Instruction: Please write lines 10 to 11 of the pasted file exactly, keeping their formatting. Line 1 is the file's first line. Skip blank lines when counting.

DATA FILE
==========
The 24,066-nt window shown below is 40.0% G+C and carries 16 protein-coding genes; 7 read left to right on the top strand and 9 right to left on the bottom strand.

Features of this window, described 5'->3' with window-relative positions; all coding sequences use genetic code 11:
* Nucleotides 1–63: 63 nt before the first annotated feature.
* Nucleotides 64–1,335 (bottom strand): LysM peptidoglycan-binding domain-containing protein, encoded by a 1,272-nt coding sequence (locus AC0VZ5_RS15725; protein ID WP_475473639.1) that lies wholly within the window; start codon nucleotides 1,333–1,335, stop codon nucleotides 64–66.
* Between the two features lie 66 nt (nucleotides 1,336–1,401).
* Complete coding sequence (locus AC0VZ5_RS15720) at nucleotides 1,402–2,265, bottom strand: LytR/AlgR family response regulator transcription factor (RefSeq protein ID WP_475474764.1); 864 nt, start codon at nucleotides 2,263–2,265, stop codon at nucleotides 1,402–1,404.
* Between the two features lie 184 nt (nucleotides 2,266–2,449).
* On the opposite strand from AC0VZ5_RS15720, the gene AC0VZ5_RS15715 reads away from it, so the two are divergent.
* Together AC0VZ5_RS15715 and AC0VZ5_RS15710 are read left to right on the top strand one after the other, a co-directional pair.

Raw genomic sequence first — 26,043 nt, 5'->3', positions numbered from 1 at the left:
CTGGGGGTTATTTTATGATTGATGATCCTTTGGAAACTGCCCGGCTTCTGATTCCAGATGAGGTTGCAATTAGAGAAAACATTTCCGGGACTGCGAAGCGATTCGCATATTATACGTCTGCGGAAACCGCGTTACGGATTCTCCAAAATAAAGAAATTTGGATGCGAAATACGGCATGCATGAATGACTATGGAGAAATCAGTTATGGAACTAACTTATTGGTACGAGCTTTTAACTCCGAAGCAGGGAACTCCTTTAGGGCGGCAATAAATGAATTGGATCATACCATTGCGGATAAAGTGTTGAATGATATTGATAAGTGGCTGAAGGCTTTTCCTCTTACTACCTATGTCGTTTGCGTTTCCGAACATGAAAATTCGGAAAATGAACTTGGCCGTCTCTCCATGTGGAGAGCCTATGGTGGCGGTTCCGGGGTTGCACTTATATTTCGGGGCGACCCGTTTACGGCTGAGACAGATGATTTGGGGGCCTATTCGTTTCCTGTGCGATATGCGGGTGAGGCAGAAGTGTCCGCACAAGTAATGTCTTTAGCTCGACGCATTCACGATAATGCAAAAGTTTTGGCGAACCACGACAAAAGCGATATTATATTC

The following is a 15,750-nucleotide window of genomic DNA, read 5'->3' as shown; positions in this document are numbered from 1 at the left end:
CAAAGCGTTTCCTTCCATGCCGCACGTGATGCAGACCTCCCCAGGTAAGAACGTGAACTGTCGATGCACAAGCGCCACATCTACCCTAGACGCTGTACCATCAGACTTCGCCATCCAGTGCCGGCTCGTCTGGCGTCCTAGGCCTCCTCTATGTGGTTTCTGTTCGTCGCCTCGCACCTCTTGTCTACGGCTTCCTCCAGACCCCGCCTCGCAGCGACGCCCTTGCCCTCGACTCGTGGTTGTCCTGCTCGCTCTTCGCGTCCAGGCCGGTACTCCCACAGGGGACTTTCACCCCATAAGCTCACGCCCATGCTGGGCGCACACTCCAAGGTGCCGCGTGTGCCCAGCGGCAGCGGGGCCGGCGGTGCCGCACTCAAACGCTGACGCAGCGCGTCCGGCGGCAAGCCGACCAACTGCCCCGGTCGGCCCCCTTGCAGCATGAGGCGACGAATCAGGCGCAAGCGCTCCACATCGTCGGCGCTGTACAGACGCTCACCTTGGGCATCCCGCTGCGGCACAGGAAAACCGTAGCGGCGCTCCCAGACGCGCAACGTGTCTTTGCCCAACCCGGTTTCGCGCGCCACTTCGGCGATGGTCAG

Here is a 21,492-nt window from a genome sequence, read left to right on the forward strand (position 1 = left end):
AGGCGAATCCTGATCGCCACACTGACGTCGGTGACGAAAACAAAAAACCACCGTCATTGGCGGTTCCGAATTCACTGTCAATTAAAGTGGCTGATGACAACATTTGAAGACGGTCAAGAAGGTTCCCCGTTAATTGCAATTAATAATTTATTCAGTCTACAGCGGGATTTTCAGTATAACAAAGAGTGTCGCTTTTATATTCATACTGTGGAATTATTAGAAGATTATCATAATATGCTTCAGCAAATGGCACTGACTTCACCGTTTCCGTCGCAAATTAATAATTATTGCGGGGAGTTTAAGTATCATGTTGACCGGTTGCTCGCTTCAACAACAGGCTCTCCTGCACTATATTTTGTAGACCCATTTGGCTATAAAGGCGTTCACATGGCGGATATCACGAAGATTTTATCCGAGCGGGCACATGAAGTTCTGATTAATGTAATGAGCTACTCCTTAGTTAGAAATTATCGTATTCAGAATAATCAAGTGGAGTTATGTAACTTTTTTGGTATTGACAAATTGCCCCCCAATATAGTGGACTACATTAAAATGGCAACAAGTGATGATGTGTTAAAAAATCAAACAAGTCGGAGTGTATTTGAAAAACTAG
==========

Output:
Raw genomic sequence first — 26,043 nt, 5'->3', positions numbered from 1 at the left:
CTGGGGGTTATTTTATGATTGATGATCCTTTGGAAACTGCCCGGCTTCTGATTCCAGATGAGGTTGCAATTAGAGAAAACATTTCCGGGACTGCGAAGCGATTCGCATATTATACGTCTGCGGAAACCGCGTTACGGATTCTCCAAAATAAAGAAATTTGGATGCGAAATACGGCATGCATGAATGACTATGGAGAAATCAGTTATGGAACTAACTTATTGGTACGAGCTTTTAACTCCGAAGCAGGGAACTCCTTTAGGGCGGCAATAAATGAATTGGATCATACCATTGCGGATAAAGTGTTGAATGATATTGATAAGTGGCTGAAGGCTTTTCCTCTTACTACCTATGTCGTTTGCGTTTCCGAACATGAAAATTCGGAAAATGAACTTGGCCGTCTCTCCATGTGGAGAGCCTATGGTGGCGGTTCCGGGGTTGCACTTATATTTCGGGGCGACCCGTTTACGGCTGAGACAGATGATTTGGGGGCCTATTCGTTTCCTGTGCGATATGCGGGTGAGGCAGAAGTGTCCGCACAAGTAATGTCTTTAGCTCGACGCATTCACGATAATGCAAAAGTTTTGGCGAACCACGACAAAAGCGATATTATATTC